I think of a man walking slowly out of town with his head down. It’s night. His whole body heaves with emotion—inconsolable, completely alone. In a crumpled ball on his knees in a field beside the road, he weeps for shame.
Back in town, around the fire, there is an accusation: “Surely this man also was with him”(Luke 22:59). The man failed to summon even a hint of defense for his best friend.
Fifty days pass. The same man whose life felt over now stands in the same streets, animated with passion about his old friend. A few weeks before, he couldn’t speak. Now he practically shouts, openly and with power. Who could have predicted this turnaround? This bold unexpected testimony from an erstwhile shadow-seeker is almost as shocking as an empty tomb.
Something strange has gotten into this man—something beyond his skill to manage or predict. He doesn’t now testify due to intellectual decision after weeks of regretful moral introspection.
This man, who once heard a fated crowing, now discerns a new calling. He who once lost his tongue has somehow found it. He preaches a sermon of all things (Acts 2:14-36) in the same city streets where he felt threatened and afraid only seven weeks before. Absolutely nobody in a million years could have envisioned this very guy saying those daring words in that same place.
Perhaps friends in your orbit have trouble swallowing the saga of a dead man coming back to life at Easter. (Give thanks for such honest friends.)
Mustering evangelical nerve, here’s what you might offer in response. (Recall that the Spirit still intrudes into the lives of tongue-tied Lutherans like us in these latter days.) Tell them to start with the third article of the Apostle’s Creed and work backward. Begin with Pentecost and a Spirit who inspired disciples in such a radical fashion that they risked their lives only days after running for them.
Here, also, is a resurrection story: a man once utterly dead in his shame comes back to life and speaks.
In his short story “Chemistry,” my friend Ron Rash, a fiction writer and poet, describes a father, unnamed, starting to rediscover his childhood Pentecostal roots. On Wednesdays, he creeps away in secret to a worship service in the upstate South Carolina mountains to experience something that’s missing in the mainline congregation where his family now belongs.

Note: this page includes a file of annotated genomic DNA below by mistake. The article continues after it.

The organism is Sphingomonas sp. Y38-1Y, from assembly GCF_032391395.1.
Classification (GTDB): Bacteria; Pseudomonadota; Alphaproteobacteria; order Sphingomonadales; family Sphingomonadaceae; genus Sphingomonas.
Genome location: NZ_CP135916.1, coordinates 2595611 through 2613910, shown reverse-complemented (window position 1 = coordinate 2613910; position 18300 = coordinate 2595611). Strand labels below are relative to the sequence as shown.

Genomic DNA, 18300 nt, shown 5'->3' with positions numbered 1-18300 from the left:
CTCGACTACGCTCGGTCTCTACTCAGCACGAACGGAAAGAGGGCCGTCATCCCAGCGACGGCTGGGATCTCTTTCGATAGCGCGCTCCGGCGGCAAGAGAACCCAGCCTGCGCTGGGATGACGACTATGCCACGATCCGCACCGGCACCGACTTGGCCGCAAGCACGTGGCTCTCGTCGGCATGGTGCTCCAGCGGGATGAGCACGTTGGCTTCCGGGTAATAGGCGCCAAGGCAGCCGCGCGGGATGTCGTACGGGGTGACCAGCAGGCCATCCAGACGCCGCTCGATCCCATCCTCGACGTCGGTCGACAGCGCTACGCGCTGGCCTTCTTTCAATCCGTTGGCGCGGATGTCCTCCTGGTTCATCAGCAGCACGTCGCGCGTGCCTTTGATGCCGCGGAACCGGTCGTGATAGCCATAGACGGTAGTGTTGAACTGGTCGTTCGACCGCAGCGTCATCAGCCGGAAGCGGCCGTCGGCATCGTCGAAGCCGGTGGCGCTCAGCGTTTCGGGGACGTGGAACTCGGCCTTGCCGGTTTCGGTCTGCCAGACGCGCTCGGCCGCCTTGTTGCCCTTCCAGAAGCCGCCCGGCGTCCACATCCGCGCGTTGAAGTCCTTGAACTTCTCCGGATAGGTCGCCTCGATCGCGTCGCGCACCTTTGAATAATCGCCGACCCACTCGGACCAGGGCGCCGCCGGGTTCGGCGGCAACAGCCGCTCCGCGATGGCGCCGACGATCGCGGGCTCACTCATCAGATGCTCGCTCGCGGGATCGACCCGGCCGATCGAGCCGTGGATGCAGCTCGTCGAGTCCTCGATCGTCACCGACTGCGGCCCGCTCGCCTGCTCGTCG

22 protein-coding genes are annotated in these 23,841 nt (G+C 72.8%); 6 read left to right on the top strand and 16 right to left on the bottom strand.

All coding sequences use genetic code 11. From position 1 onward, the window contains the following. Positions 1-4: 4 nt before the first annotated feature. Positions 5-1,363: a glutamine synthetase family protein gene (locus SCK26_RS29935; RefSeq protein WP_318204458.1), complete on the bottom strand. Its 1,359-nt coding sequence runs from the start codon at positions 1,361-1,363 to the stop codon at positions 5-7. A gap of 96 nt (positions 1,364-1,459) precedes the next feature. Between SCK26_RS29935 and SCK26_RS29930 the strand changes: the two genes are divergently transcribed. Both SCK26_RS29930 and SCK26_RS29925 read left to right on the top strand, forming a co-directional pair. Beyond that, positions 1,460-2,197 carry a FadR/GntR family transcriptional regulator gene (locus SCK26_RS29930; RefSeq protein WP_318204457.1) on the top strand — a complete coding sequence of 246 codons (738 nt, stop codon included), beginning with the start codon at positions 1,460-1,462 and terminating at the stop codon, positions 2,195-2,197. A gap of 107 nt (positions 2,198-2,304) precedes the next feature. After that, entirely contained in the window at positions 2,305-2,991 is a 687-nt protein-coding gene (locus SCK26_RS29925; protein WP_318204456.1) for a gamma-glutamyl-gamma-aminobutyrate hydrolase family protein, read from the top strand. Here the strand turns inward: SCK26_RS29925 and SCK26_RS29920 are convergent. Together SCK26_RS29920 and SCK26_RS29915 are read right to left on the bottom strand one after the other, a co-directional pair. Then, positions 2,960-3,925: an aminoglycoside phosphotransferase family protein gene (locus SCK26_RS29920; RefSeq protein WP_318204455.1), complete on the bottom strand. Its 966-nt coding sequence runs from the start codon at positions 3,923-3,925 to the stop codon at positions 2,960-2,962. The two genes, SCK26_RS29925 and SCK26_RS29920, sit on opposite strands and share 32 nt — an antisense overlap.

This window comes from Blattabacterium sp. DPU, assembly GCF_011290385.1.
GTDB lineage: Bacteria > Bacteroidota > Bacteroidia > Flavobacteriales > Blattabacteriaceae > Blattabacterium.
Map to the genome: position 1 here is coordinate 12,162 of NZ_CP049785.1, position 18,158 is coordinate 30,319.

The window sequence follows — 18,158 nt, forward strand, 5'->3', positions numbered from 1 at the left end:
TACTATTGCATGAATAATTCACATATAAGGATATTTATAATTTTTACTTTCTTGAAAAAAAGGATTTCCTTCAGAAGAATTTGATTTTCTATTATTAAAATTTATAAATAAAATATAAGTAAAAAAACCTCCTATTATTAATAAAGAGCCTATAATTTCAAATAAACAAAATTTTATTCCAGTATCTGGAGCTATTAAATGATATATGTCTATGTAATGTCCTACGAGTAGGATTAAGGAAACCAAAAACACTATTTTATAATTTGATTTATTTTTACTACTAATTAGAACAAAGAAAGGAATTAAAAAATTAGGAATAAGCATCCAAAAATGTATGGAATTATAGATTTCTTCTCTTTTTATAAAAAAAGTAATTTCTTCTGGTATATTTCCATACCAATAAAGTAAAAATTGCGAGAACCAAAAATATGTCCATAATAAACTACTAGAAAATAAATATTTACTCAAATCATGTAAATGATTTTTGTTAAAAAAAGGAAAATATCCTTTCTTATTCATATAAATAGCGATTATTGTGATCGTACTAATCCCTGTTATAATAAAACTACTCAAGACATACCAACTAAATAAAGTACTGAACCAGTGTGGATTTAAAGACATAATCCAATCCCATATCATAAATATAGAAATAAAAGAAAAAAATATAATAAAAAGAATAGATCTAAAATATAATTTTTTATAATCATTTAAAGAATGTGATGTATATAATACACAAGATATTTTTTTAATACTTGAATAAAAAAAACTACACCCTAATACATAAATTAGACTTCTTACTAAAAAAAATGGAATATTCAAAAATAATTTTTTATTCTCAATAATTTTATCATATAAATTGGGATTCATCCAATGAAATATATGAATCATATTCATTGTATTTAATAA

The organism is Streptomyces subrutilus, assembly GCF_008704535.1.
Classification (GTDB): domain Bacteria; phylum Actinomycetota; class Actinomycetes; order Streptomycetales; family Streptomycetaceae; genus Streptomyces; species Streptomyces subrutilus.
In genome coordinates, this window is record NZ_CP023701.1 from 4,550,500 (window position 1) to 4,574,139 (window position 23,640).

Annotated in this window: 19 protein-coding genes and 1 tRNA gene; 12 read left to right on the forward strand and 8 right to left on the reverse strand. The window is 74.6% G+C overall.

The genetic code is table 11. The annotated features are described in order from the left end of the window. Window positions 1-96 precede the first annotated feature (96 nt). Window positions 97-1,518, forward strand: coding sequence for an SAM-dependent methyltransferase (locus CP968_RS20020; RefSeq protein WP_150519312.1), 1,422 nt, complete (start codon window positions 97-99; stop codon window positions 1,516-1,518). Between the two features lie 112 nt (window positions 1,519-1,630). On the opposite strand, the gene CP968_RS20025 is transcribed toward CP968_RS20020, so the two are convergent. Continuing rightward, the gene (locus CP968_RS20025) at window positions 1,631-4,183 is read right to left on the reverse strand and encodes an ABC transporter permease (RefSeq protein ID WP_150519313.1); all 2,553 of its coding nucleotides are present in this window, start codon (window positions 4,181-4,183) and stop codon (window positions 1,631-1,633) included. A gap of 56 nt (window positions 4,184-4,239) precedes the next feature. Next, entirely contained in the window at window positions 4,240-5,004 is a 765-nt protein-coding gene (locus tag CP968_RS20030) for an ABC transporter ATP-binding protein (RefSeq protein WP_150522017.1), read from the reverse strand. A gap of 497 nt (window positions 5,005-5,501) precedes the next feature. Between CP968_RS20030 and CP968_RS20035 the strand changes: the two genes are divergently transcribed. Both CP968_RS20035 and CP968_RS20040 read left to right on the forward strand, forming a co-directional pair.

One Sunday, driving home from church with his wife and son, the father can’t hold it in any longer: “That wafer might as well be a burnt marshmallow for all the passion it evokes in that crowd. If Jesus Christ and his disciples marched in during a service, the ushers would tell them to have a seat, that the congregation would be glad to hear what they had to say as soon as the monthly business meeting was over.”
“The Spirit restlessly, relentlessly searches for human vessels—hesitant, flawed actors in an ongoing drama.”
An authentic experience of the Spirit is notoriously unmanageable, moving and changing us over time. The Spirit births new and unbridled passion for Christ.
What in the wide world got into these early disciples? Skeptics in the 21st century can say what they will about the resurrection of Jesus—wish fulfillment, elaborate hoax. It’s quite another challenge to write off what happens to Peter.
Lutherans are said to be notoriously shy when it comes to talking about the Spirit. We can be dubious around those who speak a language foreign to our reserved Protestant upbringing. The Spirit, uncontrolled wind and fire, may unnerve us a bit. Well, rightly so.
Long ago the Spirit changed a tongue-tied disciple who, only days before, couldn’t bring himself to admit he even knew his best friend. The Spirit restlessly, relentlessly searches for human vessels—hesitant, flawed actors in an ongoing drama. People like us, prone to keep Jesus in the shadows.
What in the world got into Peter? Well, the very same thing that’s gotten into all baptized people.
Some advice about your testimony? Start with the third article of the creed. From there, work backward.